We Can’t Rebuild It


From top: Tánaiste and former Minister for Housing Simon Coveney announcing funding as part of Rebuilding Ireland last year; Minister for Housing Eoghan Murphy at another announcement about the initiative earlier this year

Sarah Bardon, in The Irish Times, writes:

The [Rebuilding Ireland] plan, which was launched by former minister for housing Simon Coveney, aimed to eliminate homelessness and to rapidly increase the supply of housing, most particularly social housing, by 2021.

At that point, in July 2016, some 6,525 people were homeless. The average price of purchasing a home across the country was €215,000; in Dublin it was €314,311. The average rent had tipped €1,000 and there were fewer than 3,100 properties available to let nationwide.

Currently, there are 9,846 people homeless, according to the latest statistics. The average house price nationwide is €254,000; in Dublin it is €374,885.

The most recent figures show the average rent is €1,261 and there are 3,086 rental properties on the market.

Has the Government’s plan to end homelessness achieved anything? (The Irish Times)


Thanks Ronan


This morning.

Government Buildings. Merrion Street, Dublin 2

Sinn Féin TDs Eoin O Broin (centre left) and David Cullinane (right) and party members ‘celebrate’ the second anniversary of ‘Rebuilding Ireland’.


17 thoughts on “We Can’t Rebuild It

  1. Dr.Fart MD

    and there isn’t a party capable of fixing it. the only thing that will lower prices etc. is another recession.

  2. Shayna

    I miss the “Crying Chair” posts. It does highlight the absurdity of rental charges in, particularly Dublin.

  3. Daisy Chainsaw

    “Has the Government’s plan to end homelessness achieved anything?”

    Massive profiteering from Fine Gael landlords.

  4. dav

    Blushirts will do nothing to help the country, they will only do something to help themselves and their vulture fund mates.

      1. dav

        And yet blushirts have ballsed up the so-called recovery they’ve made the shinners the king makers of the next government. all it would have taken is a little compassion, a little empathy but no, thatcherism reigns..

        1. MaryLou's ArmaLite

          The recovery is not ”so called” it is very real for a very many, we are back in boom times, who knows for how long.

  5. Cian

    The population of Ireland is rising by about 50,000 per year[1]; This breaks down into 20,000 migrants and 30,000 natural increase (births-deaths).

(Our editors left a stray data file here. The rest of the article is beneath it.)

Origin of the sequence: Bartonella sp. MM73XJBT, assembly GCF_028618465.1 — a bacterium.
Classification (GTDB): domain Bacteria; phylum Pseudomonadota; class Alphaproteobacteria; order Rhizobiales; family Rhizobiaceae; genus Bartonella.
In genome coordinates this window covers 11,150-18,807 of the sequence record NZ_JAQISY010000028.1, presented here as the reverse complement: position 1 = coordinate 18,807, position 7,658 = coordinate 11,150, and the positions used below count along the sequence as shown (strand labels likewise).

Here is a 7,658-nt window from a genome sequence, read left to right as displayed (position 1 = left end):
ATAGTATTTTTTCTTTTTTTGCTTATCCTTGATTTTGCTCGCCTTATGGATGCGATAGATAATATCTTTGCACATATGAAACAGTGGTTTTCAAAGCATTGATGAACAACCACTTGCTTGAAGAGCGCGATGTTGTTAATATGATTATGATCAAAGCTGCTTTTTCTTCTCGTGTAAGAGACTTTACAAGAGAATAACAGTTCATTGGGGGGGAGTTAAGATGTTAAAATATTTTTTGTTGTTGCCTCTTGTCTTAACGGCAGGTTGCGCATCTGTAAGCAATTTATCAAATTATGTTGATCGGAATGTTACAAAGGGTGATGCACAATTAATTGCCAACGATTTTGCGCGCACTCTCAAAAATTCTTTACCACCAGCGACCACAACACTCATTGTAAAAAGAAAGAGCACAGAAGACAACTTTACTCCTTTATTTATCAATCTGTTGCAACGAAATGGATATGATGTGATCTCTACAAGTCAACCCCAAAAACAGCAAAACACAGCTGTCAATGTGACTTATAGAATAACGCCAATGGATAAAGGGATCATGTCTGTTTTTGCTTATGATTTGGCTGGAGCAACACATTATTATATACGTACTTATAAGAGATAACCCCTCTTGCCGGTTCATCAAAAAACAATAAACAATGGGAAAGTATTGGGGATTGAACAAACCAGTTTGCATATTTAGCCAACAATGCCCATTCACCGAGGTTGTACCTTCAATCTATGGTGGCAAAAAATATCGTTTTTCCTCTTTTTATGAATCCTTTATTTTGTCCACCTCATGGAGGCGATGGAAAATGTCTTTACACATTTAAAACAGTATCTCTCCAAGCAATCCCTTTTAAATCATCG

There are 100,000 more people living in Ireland today than 2016; homelessness is (unfortunately) up 3,400 – but this means that an additional 96,600 people have been housed in the last 2 years.

    saying all that – we do have a problem and the government is not doing things fast enough to solve the housing problem – especially in the main cities.

    [1] CSO rates between 2015 and 2017

  6. the cold water

    Incompetence, apathy or collusion? I’m not sure which, but FG are doing a great job at facilitating the exploitation of this crisis by their developer buddies. The sweet deals to build so-called student accommodation with rents of over 300 p.w. is sick.
    And why developers have to make 25% on every site baffles me when there are other viable and proven methods of building.

  7. LinkedIn

    Can never wrap my head around why Eoin O’Broin chooses to dress like a lager-swilling English casual. It’s inappropriate for a Provo and clownish. Zing.

  8. anne

    Isn’t it gas how certain regulations can be enforced, but others not so much.

    Rents are supposed to be capped at 4% per year in rent pressure zones yet we’re seeing increases way beyond this..upwards of 10-15%. How are rents going up that much if they’re capped at 4%?

    No enforcement is why. A landlord can boot you out under the pretence of relatives moving in, selling up or “substantial” renovations… the onus is on the tenant to submit a case with the RTB to deal with rogue landlords – and there’s a huge cohort of them.

    This is not a way to have communities.. no stability. families living next to houses filled with random renters renting single rooms.

    It’s all to suit our TD landlords..

    1. D

      > TD landlords

      how dare you, some of them are in fact landladies. or married to landladies, interests as yet not declared.

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